Thursday, February 28, 2008

I is for...

...Iron Age Fort.

On Tuesday Mark took me to Stonea to take photos of the Iron Age Fort. To be perfectly honest, there isn't much to see but there are a lot of information signs around which explain what is there.

The area is now owned by the Cambridgeshire County Council which means that the public are allowed to wander anywhere within the confines of the fences. The farmer still uses the lad to graze his sheep and you are allowed to take dogs as long as they are kept on a lead. Metal detectors are not allowed.

The following text taken from the board at the entrance to the site.

"STONEA CAMP is the lowest "hill fort" in Britain. Extensive banks and ditches protected the northern side, preventing access from dry land, while the marshes and streams of the Fens formed the southern defences.

Built by Britons in the Iron Age as a base for inter-tribal conflicts, the fort was also used to defend the area against the Romans. Most of the earthworks you see today were rebuilt in 1991 to the size and shape they were 30 years ago before the site was first ploughed.

Two thousand years ago Stonea Camp was surrounded by wet fenland; reeds, sedges and alder scrub interlaced with streams stretched to the south and west. The land rises very slightly to the north, for the fort was built on an island of gravel about 2 metres above sea-level. Willow, silver birch, hazel, and oak grew on the drier areas, which could be seen from a distance as clumps of trees rising above the flat fens.

Dry fen islands like Stonea, Ely, and March were easily settled and the wet fens which surrounded them made the islands defensible. The creeks and major water-courses which ran through the fens can be traced today as roddons, pale ridges of silt running across the dark fen peat. These cause some of the bumps on fen roads, like those along the track to Stonea Camp.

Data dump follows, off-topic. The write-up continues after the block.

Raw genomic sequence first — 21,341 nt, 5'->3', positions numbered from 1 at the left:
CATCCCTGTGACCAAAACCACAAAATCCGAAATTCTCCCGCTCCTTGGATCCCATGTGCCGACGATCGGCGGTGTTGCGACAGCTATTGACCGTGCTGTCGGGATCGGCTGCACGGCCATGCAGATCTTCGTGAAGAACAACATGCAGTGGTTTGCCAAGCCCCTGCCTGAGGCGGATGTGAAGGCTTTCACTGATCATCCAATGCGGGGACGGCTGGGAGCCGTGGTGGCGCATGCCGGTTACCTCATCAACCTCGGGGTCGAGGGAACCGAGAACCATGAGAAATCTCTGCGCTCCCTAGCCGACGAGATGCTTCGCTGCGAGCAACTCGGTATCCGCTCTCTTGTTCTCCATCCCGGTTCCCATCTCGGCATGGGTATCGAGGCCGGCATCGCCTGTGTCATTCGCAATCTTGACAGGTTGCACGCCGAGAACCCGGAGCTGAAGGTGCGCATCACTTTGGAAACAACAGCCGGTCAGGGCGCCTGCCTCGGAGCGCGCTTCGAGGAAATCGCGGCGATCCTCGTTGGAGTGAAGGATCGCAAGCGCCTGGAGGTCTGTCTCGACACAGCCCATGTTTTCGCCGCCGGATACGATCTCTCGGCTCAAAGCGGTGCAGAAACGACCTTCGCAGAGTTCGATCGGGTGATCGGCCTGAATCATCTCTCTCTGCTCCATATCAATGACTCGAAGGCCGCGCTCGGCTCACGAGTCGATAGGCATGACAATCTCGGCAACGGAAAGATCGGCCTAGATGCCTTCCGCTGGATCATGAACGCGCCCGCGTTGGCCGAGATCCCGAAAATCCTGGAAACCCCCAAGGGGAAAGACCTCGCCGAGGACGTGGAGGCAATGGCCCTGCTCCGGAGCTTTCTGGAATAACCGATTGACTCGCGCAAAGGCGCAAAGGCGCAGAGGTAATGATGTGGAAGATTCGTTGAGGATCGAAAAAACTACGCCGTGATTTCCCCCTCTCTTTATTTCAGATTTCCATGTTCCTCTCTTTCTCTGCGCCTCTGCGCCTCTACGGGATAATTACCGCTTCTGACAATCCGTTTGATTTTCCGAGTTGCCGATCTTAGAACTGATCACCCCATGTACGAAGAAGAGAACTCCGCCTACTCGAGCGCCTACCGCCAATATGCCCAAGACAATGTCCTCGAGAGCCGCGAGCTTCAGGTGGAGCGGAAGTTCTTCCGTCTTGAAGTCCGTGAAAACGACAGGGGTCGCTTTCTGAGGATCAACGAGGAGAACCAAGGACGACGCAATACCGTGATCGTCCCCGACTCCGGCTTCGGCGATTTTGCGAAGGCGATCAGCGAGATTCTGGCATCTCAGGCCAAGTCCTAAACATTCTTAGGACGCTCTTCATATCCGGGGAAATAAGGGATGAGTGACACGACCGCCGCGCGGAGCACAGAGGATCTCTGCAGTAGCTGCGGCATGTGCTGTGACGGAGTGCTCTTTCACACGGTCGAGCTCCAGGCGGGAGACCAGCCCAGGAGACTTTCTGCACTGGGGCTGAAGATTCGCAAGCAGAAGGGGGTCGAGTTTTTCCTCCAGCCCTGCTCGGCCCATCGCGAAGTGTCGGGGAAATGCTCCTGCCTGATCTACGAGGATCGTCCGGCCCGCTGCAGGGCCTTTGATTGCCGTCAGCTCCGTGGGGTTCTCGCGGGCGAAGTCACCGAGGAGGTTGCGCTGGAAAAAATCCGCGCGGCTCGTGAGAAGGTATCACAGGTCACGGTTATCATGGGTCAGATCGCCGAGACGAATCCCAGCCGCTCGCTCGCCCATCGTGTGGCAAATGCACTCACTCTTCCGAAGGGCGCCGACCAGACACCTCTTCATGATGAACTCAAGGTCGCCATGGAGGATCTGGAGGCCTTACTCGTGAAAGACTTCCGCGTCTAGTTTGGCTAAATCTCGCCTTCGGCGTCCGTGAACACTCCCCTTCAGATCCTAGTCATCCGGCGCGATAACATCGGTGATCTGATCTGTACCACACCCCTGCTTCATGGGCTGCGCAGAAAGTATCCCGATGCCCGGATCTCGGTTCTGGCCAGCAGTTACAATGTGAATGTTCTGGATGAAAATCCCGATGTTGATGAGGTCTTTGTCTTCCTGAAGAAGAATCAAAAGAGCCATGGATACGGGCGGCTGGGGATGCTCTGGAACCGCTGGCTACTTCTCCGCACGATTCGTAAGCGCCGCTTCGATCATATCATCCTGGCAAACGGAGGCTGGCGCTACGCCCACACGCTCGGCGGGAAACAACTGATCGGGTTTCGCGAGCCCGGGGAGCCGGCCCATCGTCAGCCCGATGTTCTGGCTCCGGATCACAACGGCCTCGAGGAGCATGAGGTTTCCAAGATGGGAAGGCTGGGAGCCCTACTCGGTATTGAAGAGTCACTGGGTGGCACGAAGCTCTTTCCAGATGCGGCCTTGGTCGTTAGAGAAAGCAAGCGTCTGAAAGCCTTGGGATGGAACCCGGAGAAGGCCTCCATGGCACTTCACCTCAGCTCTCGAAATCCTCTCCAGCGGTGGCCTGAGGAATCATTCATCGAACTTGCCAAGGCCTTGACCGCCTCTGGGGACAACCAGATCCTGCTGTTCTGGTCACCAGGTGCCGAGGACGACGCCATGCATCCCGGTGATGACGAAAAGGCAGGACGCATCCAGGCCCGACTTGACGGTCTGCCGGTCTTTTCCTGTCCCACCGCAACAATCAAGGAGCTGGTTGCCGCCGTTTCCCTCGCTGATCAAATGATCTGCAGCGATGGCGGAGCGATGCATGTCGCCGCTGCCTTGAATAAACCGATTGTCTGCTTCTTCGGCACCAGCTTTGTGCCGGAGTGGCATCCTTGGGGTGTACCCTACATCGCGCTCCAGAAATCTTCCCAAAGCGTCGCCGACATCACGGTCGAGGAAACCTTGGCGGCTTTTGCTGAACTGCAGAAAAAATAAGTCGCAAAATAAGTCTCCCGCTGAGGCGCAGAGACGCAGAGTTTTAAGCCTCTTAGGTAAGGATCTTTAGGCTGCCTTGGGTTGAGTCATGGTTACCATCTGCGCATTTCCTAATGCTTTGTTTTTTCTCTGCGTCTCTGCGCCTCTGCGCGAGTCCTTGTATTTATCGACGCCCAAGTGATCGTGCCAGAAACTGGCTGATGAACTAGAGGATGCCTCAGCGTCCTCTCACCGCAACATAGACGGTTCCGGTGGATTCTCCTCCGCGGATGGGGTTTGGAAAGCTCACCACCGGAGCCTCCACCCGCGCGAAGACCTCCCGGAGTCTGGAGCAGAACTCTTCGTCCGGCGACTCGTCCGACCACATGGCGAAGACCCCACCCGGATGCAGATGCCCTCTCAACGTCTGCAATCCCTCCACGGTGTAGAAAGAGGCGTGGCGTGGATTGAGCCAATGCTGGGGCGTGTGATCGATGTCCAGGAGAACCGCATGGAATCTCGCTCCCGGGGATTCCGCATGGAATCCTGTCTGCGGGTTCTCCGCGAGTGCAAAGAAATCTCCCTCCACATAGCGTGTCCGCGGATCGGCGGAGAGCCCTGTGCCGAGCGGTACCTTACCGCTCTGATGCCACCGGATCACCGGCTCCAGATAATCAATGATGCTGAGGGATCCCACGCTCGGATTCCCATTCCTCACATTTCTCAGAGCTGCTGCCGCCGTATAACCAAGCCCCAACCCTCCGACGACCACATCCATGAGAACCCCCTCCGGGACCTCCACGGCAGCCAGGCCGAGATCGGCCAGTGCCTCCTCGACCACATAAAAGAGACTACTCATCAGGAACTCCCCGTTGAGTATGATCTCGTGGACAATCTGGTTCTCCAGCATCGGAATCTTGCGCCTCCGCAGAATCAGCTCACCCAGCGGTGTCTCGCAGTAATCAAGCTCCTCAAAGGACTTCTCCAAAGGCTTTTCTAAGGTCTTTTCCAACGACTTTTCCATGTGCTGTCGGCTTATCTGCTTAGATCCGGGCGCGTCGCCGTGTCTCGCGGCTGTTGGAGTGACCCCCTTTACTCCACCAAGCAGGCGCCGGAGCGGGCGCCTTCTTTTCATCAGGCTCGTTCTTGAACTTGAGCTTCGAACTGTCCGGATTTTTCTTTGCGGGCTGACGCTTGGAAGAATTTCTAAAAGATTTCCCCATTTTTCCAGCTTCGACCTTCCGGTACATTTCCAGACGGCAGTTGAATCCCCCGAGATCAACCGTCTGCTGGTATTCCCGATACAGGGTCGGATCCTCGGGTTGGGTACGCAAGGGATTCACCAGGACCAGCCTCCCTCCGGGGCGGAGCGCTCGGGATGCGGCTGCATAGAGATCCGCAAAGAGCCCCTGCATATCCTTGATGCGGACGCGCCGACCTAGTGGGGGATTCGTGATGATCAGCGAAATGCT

Cyril Fox wrote the above in 1922, when Stonea was first scheduled as an ancient monument. Unhappily its remote location meant that no objections were raised when the site was levelled and ploughed, and the damage continued until Cambridgeshire County Council returned the land to pasture in 1990.

With help from English Heritage and Fenland District Council, the County's Archaeology Section excavated sections through the ditches to learn more about the development of the Camp. A mechanical digger was then used to remove the recent infill from the ditches and recreate the banks of the original earthworks.

WILDFLOWER SEED MIXES have been sown on the banks and ditches, and we hope that the flowers will eventually spread over the whole meadow. Trees once native to the area have been planted, and barn owl boxes have been placed in mature trees to encourage this rare bird which hunts over open grassland.

The small pond, once filled with farm rubbish, has been cleaned and replanted. Stonea Camp is an ancient monument, and will now become a valuable area for wildlife which has become rare in the arable fen landscape; the Countryside Stewardship Scheme helps us to care for the site.

1 comment:

  1. we have some of these around edinburgh too. I see you got lots of nice things for your birthday-glad you had a nice day!


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